Wilson, Seán Michael, Benjamin Dickson, Hunt Emerson, John Spelling and Adam Pasion. Fight the Power! A Visual History of Protest Among the English-Speaking Peoples. Oxford: New Internationalist, 2013.
The title of Fight the Power! A Visual History of Protest among the English-Speaking Peoples may be a little long winded, but it does sum up the book well. Through the medium of comic strips, the book tells the story of some of the key moments in the history of protest in the English-speaking world (well, from the last 2 centuries anyway). The protests discussed are wide ranging in terms of topic and geography, taking in race, class, labour and governance issues, as well as such diverse countries as Ireland, Australia, America, and the former British Empire.
The format of the book makes it incredibly approachable and engaging, ideal for young people (although some of the images are a little graphic) or those with little previous knowledge of protest. The examples lack detail and can be one-sided, but neither of these are inherently bad things. The book is a fantastic introduction to many protests, and it does not claim to be an unbiased account.
Despite the diversity of the examples, several themes recur throughout the book. One is police brutality. The actions taken by those in authority attempting to suppress protest have frequently proved provocative, causing demonstrations to escalate into violent clashes. The Battle of Peterloo (1819) and the Battle of Toledo (1934), amongst others, are good examples of this. Violence, or the lack of it, is another theme that recurs throughout the book. Whether or not to use violence is one of the most fundamental decisions a protest movement makes, which can drastically influence the outcome of a campaign. There is no ‘right’ answer; apart from the moral debate, both violent and non-violent movements have proved successful in the past.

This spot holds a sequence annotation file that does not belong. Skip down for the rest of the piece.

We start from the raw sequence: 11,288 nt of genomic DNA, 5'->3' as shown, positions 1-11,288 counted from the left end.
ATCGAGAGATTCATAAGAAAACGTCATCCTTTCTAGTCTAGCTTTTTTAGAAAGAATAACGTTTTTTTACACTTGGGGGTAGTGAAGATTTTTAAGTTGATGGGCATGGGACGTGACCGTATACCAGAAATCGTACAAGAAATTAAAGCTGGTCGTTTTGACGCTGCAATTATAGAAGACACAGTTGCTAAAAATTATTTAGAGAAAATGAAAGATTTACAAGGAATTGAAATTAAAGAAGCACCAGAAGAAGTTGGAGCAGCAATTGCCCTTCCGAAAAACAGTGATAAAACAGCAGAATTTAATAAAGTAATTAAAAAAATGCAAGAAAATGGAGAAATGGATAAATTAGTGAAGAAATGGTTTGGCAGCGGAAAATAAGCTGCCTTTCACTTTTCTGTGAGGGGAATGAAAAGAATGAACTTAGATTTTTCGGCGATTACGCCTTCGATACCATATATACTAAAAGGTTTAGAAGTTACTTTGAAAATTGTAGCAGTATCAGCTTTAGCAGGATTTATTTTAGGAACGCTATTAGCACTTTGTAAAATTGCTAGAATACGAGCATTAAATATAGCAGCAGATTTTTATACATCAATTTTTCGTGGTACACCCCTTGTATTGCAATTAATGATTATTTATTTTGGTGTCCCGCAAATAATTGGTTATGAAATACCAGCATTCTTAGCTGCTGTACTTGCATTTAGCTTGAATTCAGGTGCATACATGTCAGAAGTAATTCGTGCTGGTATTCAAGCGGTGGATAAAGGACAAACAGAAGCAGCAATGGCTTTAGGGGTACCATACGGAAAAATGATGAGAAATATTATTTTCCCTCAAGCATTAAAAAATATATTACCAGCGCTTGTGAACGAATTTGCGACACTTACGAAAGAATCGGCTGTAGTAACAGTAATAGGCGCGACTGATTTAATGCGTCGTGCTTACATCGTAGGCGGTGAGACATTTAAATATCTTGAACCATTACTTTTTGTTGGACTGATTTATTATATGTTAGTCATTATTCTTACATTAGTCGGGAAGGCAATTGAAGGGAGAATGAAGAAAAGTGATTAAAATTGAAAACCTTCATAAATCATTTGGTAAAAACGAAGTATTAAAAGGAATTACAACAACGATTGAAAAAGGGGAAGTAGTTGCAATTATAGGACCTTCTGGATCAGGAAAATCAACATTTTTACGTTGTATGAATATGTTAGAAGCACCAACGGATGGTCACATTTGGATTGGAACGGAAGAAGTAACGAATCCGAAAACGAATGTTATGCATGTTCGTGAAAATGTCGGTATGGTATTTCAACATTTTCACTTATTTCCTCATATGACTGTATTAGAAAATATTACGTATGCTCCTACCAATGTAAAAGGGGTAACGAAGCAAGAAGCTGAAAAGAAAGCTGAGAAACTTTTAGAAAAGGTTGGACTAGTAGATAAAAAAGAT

The lasting impression which the book leaves is one of hope. Particularly in the past few years, it can be very easy to believe that protest does not achieve anything, that it is all too easy for those in authority to repress or ignore demonstrations and social movements. But what the examples in Fight the Power prove is that protest can force change. The Suffragettes, Rosa Parks, and the various independence movements of the British empire demonstrate that change may take time, decades even, and it may not be exactly the progress that you imagined, but it can be achieved.
Another key message of the book, which is particularly relevant to my PhD, is that past protests can provide both practical suggestions and inspiration to contemporary protest movements. As Tariq Ali writes in the Introduction, “History rarely repeats itself, but its echoes never go away” (p5). An image on the back cover of the book shows an Occupy protester holding a “We are the 99%” placard, backed by a Suffragette, Rosa Parks, Nelson Mandela, and others mentioned in the book. It is a powerful image of historical solidarity.
This book was given to me as a Christmas present (I got a lot of books this year, so brace yourself for a lot of reviews over the next few months!), and it certainly fulfills that role perfectly. It is a nice introduction to some of the most famous protests in the history of the English-speaking world, but I would recommend it even if you are already familiar with most of them as a refreshing approach to the history of protest.